are not so disparate (see the full report
for supporting plots).
Figure 6 shows the proportions of
female students receiving a bachelor’s
degree in private and public institu-
tions, with the left panel showing the
proportions for all institutions ranked
1–36 and the right panel for insti-
tutions 37+. The declining trend in
proportions starts at different times,
with public institutions experiencing
it earlier than the private ones. Since
2004, the private institutions in group
1–36 have an increasingly higher per-
centage of female undergraduates
than public ones. The relatively low
response rate to the Taulbee Survey
from departments in group Private
37+ most likely impacts the irregular
shape of the corresponding line. The
full report indicates B.S. enrollment in
Ph.D.-granting departments appears
to have stabilized, but no significant
overall increases can be observed.
We have examined the last 10 years
of Taulbee Survey data to investigate
claims about gender representation
in U.S. computer science departments, at all stages of the pipeline.
The data shows increases in both
female faculty (tenured and tenure-track) and female Ph.D. graduates,
but a decline in females receiving B.S.
degrees. In aggregate, these findings
are consistent with current views of
the state of CS. However, surprisingly,
our analysis also shows the changes
are not uniform with respect to department type. This leads to a number
of interesting questions.
First, there are two questions related to the representation of females:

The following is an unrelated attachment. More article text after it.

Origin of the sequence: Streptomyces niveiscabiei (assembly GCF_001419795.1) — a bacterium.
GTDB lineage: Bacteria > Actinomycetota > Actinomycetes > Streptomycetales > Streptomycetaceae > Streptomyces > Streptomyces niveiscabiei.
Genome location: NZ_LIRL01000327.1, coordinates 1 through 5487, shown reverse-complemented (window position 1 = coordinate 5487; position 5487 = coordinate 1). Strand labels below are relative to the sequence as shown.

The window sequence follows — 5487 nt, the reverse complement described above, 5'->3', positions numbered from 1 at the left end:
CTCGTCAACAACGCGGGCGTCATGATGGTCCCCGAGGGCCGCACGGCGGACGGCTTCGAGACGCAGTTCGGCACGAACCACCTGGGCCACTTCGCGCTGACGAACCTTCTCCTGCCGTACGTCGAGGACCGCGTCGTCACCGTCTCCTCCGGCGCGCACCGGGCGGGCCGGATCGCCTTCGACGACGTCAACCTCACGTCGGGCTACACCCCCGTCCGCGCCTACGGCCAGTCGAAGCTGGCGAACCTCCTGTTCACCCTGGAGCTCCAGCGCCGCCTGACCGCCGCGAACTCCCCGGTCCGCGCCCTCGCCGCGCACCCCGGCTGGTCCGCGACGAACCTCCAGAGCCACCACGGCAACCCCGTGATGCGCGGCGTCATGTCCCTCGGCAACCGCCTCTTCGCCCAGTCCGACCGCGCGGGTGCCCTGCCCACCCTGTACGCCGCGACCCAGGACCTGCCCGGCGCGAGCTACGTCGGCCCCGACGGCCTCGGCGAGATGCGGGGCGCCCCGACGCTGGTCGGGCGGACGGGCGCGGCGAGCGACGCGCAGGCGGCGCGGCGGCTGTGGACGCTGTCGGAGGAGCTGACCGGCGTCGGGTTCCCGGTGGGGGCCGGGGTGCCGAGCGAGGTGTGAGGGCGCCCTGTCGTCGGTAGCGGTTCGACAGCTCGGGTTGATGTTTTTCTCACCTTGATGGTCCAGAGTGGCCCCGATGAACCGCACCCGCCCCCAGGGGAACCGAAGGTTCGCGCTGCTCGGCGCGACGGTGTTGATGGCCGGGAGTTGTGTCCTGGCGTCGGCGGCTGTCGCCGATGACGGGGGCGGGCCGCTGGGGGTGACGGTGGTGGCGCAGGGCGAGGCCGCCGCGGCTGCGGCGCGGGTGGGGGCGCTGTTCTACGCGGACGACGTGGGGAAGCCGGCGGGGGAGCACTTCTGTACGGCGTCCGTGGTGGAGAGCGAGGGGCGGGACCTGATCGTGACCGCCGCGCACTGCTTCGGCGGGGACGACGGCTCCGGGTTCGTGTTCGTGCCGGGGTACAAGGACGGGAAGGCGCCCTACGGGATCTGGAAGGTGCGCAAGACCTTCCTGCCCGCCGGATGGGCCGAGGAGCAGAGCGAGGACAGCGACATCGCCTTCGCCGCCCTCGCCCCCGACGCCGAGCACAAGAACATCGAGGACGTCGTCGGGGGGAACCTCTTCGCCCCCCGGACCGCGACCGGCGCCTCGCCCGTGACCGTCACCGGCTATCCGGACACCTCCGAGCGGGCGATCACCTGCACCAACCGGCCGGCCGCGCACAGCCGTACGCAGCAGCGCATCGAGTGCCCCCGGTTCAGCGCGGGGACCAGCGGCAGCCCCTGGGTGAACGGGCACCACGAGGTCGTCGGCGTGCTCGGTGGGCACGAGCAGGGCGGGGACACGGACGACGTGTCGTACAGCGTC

of trends should
than just rank in
order to gain a better
figure 5. total number of males (dashed) and females (solid) awarded bachelor’s degrees
in public and private schools.
total Number of males and females awarded Bachelor’s Degrees
2002 2004 2006
males in Dashed Line, females in solid Line
figure 6. Proportion of female students awarded bachelor’s degrees in private versus public
Proportion of females awarded Bachelor’s Degrees
by Public/Private status
Why do many top-ranked departments have so few female assistant
professors? Why do lower-ranked
departments graduate a higher percentage of female Ph.D.’s? Second,
the analysis highlights the groups
that have successfully improved gender representation: What strategies
did departments in Public 1–36 2nd
have to successfully hire female faculty? Did they attract more female
applicants or did they approach the
process of hiring differently? What
strategies did Private 1–36 departments use to increase the proportion
of female undergraduates? Did they
attract new students to CS or did they
attract existing CS students to their
Our overall analysis illustrates that
future studies of trends should differentiate Ph.D.-granting departments
on more dimensions than just rank in
order to gain a better understanding of
Douglas Baumann ( email@example.com) is a
research assistant in the department of statistics at
Purdue university, west lafayette, In.
Susanne hambrusch ( firstname.lastname@example.org) is a
professor of computer science at Purdue university,
west lafayette, In.
Jennifer neville ( email@example.com) is an assistant
professor of computer science and statistics at Purdue
university, west lafayette, In.
2004 2006 2002 2000 2008
2004 2006 2002 2000 2008
we thank betsy bizot from Cra for generating the
underlying data sets. without her support and guidance in
understanding the data, the report on which this Viewpoint
is based could not have been developed.